Executive Yuan spokesperson Hu Yu-wei (胡幼偉) last night urged opposition parties to reconsider their stance against easing the ban on imports of US beef containing ractopamine residue after the Codex Alimentarius Commission narrowly voted in favor of maximum residue levels (MRLs) for the livestock leanness-enhancing food additive.
The Democratic Progressive Party, the Taiwan Solidarity Union and the People First Party had suggested that Taiwan hold off on a decision on revising its zero-tolerance policy on ractopamine until after the commission made a decision about the draft MRLs for ractopamine, Hu said.
“Hopefully they can now use the Codex Alimentarius standard as a reference in deciding their position,” Hu said.
Last night, the Executive Yuan learned that the draft MRLs proposed by the Joint Expert Committee on Food Additives (JECFA), which serves as a scientific advisory body to the UN’s Food and Agriculture Organization, the WHO and the Codex Alimentarius Commission — the international food standards body — were ratified at the 35th Codex Alimentarius Commission meeting in Rome this week.
In 2004, the JECFA recommended MRLs of ractopamine of 10 parts per billion (ppb) in muscle and fatty tissues, 40ppb in livers and 90ppb in kidneys of cattle and pigs.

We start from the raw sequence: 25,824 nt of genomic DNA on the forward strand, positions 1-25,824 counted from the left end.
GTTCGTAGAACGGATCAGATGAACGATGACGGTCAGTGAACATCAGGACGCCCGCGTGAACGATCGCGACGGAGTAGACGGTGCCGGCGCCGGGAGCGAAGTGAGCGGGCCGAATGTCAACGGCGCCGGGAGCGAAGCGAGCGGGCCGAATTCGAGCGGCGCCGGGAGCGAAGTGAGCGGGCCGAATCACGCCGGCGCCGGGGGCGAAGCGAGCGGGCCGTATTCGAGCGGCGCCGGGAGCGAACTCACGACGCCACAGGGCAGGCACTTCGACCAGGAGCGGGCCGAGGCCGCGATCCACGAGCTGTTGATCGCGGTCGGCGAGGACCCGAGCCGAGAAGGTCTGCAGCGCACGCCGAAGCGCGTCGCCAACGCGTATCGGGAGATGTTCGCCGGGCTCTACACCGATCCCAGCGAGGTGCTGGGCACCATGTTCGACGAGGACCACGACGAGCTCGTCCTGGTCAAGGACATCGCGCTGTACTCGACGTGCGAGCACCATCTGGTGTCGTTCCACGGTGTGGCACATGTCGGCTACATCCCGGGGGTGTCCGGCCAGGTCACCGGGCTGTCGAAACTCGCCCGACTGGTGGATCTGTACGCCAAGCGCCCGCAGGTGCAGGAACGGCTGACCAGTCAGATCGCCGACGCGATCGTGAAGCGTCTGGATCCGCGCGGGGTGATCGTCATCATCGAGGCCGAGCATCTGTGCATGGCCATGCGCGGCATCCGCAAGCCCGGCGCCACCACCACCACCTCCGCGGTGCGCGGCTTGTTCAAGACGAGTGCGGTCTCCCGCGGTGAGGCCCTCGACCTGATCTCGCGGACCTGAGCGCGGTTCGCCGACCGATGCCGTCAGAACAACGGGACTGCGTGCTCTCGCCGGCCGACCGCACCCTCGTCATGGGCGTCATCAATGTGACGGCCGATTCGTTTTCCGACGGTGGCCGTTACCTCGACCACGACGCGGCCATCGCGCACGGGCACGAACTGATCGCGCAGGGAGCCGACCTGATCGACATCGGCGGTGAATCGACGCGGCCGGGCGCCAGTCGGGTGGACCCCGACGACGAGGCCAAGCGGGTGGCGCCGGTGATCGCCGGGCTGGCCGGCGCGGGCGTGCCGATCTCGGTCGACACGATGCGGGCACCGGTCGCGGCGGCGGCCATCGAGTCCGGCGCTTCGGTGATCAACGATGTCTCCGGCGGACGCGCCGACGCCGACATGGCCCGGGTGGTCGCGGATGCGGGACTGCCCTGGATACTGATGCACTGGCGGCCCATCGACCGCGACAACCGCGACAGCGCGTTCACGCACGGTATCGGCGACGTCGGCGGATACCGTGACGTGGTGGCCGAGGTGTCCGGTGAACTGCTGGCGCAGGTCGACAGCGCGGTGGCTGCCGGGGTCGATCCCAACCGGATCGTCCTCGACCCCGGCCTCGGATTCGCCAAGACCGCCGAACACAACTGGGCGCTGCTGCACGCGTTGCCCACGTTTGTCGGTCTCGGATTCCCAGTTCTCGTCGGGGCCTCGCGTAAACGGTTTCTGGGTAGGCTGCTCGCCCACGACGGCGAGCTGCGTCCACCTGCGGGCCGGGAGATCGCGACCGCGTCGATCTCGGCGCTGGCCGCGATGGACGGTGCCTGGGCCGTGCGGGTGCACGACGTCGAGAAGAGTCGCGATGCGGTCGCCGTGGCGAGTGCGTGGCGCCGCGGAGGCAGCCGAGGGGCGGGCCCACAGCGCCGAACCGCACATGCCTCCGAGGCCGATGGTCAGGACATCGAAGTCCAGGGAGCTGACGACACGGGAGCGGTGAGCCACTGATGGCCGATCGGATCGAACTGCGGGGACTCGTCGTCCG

The government learned that the US called for a vote on the adoption, deviating from normal practice, in which food-safety standards are decided by consensus.
He said the government has learned that the Codex Alimentarius Commission agreed to hold a vote on the draft MRLs by a vote of 68 to 64, and 69 countries then voted in favor of the proposal, while 67 were against it.
Since 2004, it has been proved scientifically that beef containing traces of residue under the MRLs is safe for consumption, Hu said, adding that the Rome vote again demonstrated that the products do not harm human health.
DPP spokesperson Lin Chun-hsien (林俊憲) said the party had learned that the MRLs have been passed and it agrees that Taiwan should adopt the international standards.
The DPP insists that public health and food safety are a priority and that it never opposed imports of US beef, Lin said, adding that it values economic relations and the strategic partnership with the US.
"What we stressed was that the ban on importing beef containing ractopamine should not be lifted before the international community reached a consensus on the issue," Lin said.
Additional reporting by Chris Wang
This story has been updated since it was first published.